New Delhi: The trade deficit in India reached a new high of $30 billion in July, as exports rose at a far slower rate than imports, according to figures provided by the commerce and industry ministry on Friday.
Merchandise exports fell to a five-month low of $36.27 billion in July, but increased by 2.14 per cent year on year (YoY). According to the preliminary figures made public on August 2, exports decreased by 0.76 per cent in July to $35.24 billion, resulting in a larger trade deficit of $31 billion.
The increase in purchases of coal, electrical items, and petroleum products has been the key driver of import growth. Gold’s price fell 43.6% to $2.37 billion among major imports after the Center increased the import tax on the metal last month. However, because of a resurgence in domestic economic activity and increased pricing pressure, imports of goods other than oil, diamonds, and jewellery increased by 42.91 per cent.
Regarding shipments abroad, some of the major forces behind India’s export development slowed down. As a result of the weak demand from Western countries, engineering items had a 2.08 per cent decline, gems and jewellery 5.20 per cent, medicines 1.05 per cent, ready-to-wear 0.60 per cent, and cotton yarn 28.17 per cent. Some things, nevertheless, still showed progress. Chemicals expanded by 8.03 per cent, electronics by 46.0.9 per cent, rice by 30.88 per cent, and petroleum products by 9.18%.
A Sakthivel, head of the Federation of Indian Export Organizations, claimed that because global stocks were so large, exports were likely to slow down.
“Merchandise exports are facing the triple whammy – there is again a shift in consumption from goods to services with the opening up of economies after the Covid-19 pandemic; the inflation affecting all economies by reducing the purchasing power; and many economies entering the recession while some advanced ones already in recession,” Sakthivel said.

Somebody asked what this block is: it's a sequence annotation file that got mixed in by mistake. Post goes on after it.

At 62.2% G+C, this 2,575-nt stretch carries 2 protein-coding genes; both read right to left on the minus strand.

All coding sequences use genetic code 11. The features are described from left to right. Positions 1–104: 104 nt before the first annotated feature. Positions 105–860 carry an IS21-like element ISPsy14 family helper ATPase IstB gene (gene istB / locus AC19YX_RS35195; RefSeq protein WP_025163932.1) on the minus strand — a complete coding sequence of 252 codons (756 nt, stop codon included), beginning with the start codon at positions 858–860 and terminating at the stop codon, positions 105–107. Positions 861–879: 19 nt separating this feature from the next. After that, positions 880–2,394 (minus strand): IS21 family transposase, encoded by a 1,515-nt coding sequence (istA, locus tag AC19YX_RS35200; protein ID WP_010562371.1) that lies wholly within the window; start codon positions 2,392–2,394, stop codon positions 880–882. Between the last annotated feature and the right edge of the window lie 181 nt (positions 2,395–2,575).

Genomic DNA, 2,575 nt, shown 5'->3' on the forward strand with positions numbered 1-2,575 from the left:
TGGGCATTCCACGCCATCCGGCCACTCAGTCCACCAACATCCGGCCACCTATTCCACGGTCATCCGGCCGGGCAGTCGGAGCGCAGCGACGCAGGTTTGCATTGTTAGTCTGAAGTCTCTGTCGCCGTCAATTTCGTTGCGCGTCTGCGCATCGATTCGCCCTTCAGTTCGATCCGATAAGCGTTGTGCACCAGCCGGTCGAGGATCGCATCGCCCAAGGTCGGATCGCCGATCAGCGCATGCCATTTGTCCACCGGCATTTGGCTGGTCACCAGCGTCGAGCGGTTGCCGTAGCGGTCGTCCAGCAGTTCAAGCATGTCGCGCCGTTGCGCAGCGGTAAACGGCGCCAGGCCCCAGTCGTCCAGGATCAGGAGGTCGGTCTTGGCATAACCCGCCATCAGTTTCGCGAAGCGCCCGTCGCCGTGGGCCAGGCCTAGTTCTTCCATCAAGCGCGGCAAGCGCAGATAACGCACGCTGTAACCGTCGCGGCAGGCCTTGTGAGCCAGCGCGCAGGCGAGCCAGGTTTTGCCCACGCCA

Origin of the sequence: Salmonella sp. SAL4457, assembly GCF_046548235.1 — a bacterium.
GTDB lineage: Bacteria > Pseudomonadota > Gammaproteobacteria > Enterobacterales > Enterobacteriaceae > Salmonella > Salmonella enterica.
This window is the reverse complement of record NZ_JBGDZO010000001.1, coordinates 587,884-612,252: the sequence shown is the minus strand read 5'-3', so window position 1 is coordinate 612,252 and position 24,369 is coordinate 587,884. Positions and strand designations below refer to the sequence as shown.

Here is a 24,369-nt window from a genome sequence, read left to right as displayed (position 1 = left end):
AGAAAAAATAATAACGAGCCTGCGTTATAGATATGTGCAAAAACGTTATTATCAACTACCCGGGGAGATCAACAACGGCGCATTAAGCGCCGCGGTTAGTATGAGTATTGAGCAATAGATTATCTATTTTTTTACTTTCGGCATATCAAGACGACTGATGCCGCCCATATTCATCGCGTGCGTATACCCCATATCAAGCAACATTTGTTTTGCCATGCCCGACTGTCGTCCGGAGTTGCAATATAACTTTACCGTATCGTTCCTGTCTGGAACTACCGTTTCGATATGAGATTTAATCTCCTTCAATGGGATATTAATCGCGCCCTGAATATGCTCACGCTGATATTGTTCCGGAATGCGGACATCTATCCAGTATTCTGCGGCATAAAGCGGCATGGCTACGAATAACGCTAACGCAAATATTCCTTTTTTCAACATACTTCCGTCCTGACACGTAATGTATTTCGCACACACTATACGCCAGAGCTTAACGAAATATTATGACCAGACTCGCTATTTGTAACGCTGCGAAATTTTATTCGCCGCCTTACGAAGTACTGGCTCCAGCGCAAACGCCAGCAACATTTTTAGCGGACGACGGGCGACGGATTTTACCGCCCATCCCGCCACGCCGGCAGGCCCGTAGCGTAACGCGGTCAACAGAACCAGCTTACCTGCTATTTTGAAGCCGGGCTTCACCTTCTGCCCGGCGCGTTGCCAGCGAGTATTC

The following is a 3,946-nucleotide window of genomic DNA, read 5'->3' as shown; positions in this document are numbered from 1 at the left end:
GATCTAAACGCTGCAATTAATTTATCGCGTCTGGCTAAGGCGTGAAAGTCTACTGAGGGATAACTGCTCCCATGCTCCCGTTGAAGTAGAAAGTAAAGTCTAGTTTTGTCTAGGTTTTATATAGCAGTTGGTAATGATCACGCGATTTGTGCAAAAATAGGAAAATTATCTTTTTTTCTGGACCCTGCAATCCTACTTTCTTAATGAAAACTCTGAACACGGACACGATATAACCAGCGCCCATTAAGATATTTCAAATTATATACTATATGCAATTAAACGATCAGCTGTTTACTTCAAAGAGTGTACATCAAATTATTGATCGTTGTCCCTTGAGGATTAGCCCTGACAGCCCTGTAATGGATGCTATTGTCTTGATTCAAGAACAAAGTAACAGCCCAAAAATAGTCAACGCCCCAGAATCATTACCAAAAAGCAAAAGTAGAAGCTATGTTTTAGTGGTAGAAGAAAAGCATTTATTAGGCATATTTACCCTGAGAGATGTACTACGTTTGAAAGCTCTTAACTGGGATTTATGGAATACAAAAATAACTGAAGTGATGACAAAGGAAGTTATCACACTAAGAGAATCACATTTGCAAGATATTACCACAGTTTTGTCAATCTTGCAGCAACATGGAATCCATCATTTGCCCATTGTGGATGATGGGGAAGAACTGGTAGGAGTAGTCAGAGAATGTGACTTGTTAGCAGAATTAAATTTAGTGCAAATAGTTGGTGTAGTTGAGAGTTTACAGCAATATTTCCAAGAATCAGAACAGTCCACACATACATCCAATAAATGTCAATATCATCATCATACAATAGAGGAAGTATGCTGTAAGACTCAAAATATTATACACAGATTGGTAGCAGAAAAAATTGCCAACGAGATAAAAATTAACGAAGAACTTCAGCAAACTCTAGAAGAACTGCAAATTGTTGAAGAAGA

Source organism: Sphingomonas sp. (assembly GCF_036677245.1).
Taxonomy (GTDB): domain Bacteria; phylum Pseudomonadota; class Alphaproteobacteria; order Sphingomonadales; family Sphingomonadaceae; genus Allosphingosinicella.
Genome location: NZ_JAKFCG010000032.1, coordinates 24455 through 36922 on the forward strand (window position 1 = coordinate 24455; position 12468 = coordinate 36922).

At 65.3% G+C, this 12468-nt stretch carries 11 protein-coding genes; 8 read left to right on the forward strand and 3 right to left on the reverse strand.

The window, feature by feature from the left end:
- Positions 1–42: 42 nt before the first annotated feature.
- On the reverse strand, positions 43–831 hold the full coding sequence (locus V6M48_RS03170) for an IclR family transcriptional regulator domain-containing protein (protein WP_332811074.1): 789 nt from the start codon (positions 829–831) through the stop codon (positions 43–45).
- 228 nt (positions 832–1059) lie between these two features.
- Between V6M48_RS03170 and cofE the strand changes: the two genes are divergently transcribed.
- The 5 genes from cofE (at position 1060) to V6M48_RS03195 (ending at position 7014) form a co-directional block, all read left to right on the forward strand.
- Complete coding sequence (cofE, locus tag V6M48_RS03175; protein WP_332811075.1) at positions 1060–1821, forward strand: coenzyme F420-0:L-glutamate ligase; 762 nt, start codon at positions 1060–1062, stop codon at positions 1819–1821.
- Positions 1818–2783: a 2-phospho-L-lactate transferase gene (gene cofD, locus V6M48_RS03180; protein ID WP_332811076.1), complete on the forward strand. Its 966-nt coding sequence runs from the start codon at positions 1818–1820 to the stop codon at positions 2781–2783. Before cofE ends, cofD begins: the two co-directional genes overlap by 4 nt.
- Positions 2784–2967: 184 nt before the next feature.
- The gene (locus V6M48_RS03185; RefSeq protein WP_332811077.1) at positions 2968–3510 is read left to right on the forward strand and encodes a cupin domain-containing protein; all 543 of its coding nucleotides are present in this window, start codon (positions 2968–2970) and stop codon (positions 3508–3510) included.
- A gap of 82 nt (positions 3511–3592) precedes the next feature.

Additionally, he continued, the normalisation of Covid disruptions has contributed to the accumulation of inventory because commodities that previously took 150 days to reach the West Coast of the United States now do so in only 60 days.
India increased its exports by 20.13 per cent between April and July, totalling $157.44 billion.
Mahesh Desai, chairman of India’s Engineering Export Promotion Council (EEPC), claimed that the decline in engineering goods exports in July was due to sluggish demand from India’s main markets.
“The recession fears in the West have added to the uncertainties. While geopolitical risks remain elevated and pose downside risks to growth, the recent softening in commodity prices has come as a relief,” Desai said.
India should be “worried,” according to Commerce Secretary B V R Subhramanyam, earlier this month, despite the fact that trade agreements with the United Arab Emirates and Australia will allow India to offset the loss from these two regions. The US and Europe are two of India’s largest export markets.